For the second straight week I found myself in a city where I'd never sung. This time it was Kenmore at MVPub , a shiny


Lynyrd Skynyrd Karaoke, to the Surprise of No One, Goes Over Well in Kenmore

For the second straight week I found myself in a city where I'd never sung. This time it was Kenmore at MVPub, a shiny new sports bar two blocks south of Kenmore Lanes on Bothell Way. It was Wednesday and I had new karaoke options everywhere that night, but I chose this spot because I liked the name.

I arrived just before 9:30. MVPub's interior is all wood with a series of plasmas that wrap around the entire place. The bar is on its own island, fenced off between the pool table and television area where the stage and KJ station are. I sat one step above in the back of the room and had a good corner angle at the stage.

"Babe" by Styx played overhead, followed by The Jackson 5's "Never Can Say Goodbye" just before the KJ started the show. There were two guys sitting up near me, two guys alone at the bar, and two sets of couples and a lady sitting solo at the tables in front of the stage to start out. The majority of the crowd was in their fortie and they all looked like super karaoke geeks. Everyone had a book in front of them, some brought their own discs, and others had stacks of their saved song slips. Only the real pros do that.

The KJ announced the first performer, Monty, and he sang, Ray Charles' "Georgia." Rows of the lyrics in huge letters scrolled down the wall behind him as he closed his eyes, clutched the mic stand, and gave it everything he had. He was followed by a woman named Dana who delivered a sweet country sounding interpretation of "Breakeven" by The Script.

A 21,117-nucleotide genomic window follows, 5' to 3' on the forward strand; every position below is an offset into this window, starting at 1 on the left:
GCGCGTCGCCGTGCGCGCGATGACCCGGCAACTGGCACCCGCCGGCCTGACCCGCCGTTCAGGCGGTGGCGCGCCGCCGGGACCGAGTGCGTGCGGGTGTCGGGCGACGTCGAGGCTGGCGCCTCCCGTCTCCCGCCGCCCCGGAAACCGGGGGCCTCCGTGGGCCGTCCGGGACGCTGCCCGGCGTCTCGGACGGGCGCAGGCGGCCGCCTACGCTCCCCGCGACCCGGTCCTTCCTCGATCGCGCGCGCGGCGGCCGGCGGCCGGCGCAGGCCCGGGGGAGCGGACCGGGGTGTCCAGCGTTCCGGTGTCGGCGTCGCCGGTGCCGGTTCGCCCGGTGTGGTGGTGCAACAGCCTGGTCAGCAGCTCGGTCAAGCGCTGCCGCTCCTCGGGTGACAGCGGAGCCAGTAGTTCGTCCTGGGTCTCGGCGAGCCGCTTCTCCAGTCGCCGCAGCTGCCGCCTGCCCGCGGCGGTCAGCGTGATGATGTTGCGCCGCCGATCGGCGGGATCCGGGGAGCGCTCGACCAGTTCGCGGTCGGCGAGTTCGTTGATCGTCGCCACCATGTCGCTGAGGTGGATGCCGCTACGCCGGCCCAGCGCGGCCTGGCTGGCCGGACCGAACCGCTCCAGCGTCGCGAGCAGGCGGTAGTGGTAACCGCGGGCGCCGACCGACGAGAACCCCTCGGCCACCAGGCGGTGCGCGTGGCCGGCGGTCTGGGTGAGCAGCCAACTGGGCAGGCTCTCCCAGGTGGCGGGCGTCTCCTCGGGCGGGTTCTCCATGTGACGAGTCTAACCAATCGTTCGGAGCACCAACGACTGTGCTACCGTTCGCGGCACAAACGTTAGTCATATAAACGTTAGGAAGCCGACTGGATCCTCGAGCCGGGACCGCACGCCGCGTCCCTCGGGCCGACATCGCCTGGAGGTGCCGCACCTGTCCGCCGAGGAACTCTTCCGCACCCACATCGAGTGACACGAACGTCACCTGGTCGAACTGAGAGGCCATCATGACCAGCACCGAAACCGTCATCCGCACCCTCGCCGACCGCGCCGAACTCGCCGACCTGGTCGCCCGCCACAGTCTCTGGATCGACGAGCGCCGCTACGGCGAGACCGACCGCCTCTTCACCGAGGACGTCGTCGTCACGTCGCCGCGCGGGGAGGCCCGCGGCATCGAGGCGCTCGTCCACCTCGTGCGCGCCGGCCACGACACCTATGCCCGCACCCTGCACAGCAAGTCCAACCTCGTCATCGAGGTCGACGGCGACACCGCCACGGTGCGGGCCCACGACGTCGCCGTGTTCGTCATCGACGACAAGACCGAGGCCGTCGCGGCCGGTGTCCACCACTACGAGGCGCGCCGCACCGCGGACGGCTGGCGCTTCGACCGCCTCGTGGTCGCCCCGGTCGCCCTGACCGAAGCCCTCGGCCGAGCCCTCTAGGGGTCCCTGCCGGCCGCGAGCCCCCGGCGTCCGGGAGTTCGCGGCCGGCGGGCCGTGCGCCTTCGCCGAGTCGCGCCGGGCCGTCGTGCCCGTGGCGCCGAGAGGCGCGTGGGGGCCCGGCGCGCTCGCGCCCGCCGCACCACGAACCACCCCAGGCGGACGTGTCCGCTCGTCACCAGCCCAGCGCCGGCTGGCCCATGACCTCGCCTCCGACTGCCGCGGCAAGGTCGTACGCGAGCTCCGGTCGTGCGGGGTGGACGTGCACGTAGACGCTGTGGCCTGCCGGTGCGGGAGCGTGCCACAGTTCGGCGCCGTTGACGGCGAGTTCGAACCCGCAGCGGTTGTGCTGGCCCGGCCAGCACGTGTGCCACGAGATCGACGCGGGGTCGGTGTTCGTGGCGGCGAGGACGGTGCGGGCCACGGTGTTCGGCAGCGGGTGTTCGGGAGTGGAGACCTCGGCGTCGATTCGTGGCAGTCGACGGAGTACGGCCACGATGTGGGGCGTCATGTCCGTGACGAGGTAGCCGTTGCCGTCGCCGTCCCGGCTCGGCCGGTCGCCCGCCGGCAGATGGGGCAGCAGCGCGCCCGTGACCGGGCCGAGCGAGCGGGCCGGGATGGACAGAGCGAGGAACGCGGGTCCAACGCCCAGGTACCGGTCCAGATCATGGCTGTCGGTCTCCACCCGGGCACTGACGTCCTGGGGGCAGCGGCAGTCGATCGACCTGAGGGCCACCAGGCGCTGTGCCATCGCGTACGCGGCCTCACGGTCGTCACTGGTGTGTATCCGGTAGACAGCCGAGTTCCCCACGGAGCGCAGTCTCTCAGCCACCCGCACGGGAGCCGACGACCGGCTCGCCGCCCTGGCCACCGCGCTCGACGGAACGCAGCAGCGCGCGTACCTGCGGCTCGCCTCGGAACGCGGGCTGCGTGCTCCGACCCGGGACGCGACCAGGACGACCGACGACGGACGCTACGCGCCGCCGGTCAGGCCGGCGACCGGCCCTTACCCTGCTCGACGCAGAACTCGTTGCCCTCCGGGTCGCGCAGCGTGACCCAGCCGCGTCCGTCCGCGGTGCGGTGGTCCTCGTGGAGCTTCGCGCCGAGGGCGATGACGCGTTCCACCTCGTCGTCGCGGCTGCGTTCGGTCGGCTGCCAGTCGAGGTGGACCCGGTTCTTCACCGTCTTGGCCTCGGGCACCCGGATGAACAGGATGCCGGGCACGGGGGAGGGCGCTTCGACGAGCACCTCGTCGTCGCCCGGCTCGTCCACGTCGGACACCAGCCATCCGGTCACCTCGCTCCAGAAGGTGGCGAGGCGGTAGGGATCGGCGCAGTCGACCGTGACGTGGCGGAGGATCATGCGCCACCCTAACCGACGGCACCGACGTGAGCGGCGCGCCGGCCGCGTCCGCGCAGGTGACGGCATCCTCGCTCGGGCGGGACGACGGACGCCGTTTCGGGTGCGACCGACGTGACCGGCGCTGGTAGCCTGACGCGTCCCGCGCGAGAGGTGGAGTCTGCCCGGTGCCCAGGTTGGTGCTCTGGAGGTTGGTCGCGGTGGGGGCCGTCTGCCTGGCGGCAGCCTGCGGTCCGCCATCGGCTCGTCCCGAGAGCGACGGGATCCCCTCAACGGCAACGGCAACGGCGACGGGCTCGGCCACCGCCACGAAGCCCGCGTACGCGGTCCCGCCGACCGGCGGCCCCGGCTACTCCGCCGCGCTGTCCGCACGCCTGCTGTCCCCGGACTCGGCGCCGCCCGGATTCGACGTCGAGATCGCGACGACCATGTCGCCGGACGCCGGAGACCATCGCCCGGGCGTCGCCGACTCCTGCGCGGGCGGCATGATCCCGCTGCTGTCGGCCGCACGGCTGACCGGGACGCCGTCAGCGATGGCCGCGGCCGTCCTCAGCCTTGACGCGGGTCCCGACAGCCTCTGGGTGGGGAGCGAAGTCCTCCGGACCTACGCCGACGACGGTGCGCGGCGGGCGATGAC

Later in the rotation, a man named Jimbo broke out some mid-80s Foreigner: "That Was Yesterday." He went for it, but strained the whole way through. It was a valiant effort, all things considered, as any number that involves Lou Gramm's vocals is guaranteed suicide for nine-tenths of the population. This big, tough-looking guy named Steve followed with Lynyrd Skynyrd's "Gimme Three Steps" and sang it like a badass. The entire place shook during that number.

Hugh, a guy who couldn't wait to get his sing on, finally did with Billy Joel's "Piano Man." He personalized the lyrics a sent shouts-out to people in the room. He was followed by Dallas, who sang Chris Isaak's, "Wicked Game," and Lisa, who completely nailed "Epic" by Faith No More. Ian, the one guy there under 30, sang a solid rendition of Dynamite Hack's cover of NWA's "Boyz 'N tha Hood." This was one of the best opening rotations I'd seen in awhile.

When it came my turn to sing, I delivered with one of my standards, Springsteen's "Prove It All Night." The KJ liked it so much he came up to me to introduce himself afterward. His name was Eric and he told me it was his last night hosting.

MVPub, 6620 NE 181st St, 425-486-9962, KENMORE

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